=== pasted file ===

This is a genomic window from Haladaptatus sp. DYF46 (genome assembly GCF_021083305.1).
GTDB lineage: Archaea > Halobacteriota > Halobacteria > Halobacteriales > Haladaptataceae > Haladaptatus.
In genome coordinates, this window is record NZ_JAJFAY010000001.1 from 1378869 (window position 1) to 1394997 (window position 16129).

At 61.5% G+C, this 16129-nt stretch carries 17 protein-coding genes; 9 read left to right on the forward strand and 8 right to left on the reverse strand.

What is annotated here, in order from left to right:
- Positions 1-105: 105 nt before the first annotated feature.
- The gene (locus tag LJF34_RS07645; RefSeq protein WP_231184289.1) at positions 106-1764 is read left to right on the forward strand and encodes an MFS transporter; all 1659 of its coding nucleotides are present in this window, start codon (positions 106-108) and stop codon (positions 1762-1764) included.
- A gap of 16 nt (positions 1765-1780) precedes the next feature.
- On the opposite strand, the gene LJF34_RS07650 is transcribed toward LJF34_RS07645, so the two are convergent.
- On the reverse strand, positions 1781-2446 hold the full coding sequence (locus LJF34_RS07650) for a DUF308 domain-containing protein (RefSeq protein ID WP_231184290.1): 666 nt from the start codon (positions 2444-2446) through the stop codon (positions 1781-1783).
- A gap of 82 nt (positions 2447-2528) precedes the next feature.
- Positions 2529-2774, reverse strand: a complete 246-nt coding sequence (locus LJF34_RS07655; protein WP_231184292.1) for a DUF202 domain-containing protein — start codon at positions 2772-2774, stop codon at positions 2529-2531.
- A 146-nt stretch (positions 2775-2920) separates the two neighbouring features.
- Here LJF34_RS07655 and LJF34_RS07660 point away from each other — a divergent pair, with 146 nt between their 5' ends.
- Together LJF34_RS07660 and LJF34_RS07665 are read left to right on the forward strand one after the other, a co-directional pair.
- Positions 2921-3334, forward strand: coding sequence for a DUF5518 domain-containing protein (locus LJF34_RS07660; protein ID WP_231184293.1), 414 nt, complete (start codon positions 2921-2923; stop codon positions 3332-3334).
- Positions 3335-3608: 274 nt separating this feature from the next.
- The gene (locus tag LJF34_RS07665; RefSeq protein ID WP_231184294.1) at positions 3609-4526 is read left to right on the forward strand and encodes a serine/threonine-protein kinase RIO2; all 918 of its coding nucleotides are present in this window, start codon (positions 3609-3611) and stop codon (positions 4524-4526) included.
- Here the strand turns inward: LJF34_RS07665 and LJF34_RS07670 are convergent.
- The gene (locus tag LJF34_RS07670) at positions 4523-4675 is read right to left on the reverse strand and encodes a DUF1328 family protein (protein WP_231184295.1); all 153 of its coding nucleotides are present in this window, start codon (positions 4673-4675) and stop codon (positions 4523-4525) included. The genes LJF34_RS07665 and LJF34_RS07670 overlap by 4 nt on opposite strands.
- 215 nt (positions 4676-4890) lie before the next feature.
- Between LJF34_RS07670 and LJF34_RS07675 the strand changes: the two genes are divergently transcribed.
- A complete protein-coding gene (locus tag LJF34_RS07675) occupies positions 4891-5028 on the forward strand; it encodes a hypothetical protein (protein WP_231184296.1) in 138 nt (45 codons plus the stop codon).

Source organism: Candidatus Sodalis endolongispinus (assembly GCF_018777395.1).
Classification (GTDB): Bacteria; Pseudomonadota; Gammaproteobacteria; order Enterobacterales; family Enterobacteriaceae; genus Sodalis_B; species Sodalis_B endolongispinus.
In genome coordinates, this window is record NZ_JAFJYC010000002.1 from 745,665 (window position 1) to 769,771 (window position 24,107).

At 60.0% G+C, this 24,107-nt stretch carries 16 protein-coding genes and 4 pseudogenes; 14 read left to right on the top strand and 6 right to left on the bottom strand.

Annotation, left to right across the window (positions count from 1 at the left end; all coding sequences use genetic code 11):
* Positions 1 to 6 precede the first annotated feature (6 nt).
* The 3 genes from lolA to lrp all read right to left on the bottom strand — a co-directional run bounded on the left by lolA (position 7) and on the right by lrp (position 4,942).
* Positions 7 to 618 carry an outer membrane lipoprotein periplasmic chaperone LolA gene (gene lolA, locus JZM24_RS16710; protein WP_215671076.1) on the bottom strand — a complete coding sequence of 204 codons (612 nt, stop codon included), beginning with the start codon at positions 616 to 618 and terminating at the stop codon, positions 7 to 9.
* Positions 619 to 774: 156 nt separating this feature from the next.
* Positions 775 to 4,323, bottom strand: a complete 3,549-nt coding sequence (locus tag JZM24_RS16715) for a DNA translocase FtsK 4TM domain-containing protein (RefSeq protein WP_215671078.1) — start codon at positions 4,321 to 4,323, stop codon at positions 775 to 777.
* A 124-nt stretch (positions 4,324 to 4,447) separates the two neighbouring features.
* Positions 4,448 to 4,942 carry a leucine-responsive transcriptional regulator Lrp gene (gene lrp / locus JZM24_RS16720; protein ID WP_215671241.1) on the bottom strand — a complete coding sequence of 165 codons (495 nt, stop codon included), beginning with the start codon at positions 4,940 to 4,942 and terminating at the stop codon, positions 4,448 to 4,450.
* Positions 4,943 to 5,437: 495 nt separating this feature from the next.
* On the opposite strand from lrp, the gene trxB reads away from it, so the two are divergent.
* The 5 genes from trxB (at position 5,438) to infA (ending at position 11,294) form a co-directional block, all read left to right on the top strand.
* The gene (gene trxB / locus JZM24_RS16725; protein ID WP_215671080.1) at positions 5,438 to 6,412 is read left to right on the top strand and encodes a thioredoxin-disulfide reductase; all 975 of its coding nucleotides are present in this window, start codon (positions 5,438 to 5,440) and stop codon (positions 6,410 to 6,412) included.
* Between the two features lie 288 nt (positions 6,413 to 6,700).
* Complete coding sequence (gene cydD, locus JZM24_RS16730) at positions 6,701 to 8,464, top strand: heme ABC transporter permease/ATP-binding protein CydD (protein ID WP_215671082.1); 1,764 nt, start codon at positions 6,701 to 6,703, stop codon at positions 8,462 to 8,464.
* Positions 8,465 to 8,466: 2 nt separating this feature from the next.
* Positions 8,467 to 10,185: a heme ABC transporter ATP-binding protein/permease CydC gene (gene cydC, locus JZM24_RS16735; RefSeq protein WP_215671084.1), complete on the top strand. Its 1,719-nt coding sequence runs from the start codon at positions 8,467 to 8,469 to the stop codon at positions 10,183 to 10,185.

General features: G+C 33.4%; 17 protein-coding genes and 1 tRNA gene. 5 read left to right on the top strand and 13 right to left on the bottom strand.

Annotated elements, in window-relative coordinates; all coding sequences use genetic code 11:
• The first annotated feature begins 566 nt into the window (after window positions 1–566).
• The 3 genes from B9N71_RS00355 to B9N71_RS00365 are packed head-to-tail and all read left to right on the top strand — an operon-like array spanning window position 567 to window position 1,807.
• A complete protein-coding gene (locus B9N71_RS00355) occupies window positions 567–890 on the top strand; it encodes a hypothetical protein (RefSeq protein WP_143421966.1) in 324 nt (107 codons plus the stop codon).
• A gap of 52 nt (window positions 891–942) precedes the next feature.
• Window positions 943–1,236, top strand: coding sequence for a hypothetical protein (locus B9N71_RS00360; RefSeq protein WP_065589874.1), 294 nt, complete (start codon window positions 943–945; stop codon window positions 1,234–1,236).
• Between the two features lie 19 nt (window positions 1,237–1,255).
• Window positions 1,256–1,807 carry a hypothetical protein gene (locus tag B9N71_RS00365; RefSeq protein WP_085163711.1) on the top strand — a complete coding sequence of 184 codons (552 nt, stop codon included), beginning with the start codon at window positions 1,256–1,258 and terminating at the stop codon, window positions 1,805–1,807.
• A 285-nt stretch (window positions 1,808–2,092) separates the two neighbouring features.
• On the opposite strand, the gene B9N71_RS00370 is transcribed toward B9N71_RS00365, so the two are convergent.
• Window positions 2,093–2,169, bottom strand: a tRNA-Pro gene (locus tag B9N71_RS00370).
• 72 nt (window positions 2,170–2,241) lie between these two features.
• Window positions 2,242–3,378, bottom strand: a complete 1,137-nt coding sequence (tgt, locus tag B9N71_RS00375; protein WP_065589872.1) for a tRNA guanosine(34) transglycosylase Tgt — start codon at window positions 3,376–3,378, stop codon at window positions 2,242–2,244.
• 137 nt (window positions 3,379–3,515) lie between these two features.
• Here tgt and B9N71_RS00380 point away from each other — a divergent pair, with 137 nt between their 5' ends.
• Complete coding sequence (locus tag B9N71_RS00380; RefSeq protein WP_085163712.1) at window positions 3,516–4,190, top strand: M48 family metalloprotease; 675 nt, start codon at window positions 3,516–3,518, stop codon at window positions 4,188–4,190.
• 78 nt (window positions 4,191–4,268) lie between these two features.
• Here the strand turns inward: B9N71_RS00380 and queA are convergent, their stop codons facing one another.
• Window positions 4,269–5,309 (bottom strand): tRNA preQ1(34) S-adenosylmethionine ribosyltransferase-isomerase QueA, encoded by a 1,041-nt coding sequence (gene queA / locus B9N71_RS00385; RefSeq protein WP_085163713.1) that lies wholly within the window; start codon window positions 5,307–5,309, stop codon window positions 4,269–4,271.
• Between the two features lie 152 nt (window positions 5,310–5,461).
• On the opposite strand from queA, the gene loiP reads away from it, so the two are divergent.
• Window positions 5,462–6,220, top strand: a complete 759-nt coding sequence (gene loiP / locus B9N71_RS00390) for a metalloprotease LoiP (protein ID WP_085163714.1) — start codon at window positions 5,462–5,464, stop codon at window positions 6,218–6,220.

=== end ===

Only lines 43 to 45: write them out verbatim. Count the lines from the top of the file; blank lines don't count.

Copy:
* Positions 8,467 to 10,185: a heme ABC transporter ATP-binding protein/permease CydC gene (gene cydC, locus JZM24_RS16735; RefSeq protein WP_215671084.1), complete on the top strand. Its 1,719-nt coding sequence runs from the start codon at positions 8,467 to 8,469 to the stop codon at positions 10,183 to 10,185.

General features: G+C 33.4%; 17 protein-coding genes and 1 tRNA gene. 5 read left to right on the top strand and 13 right to left on the bottom strand.

Annotated elements, in window-relative coordinates; all coding sequences use genetic code 11: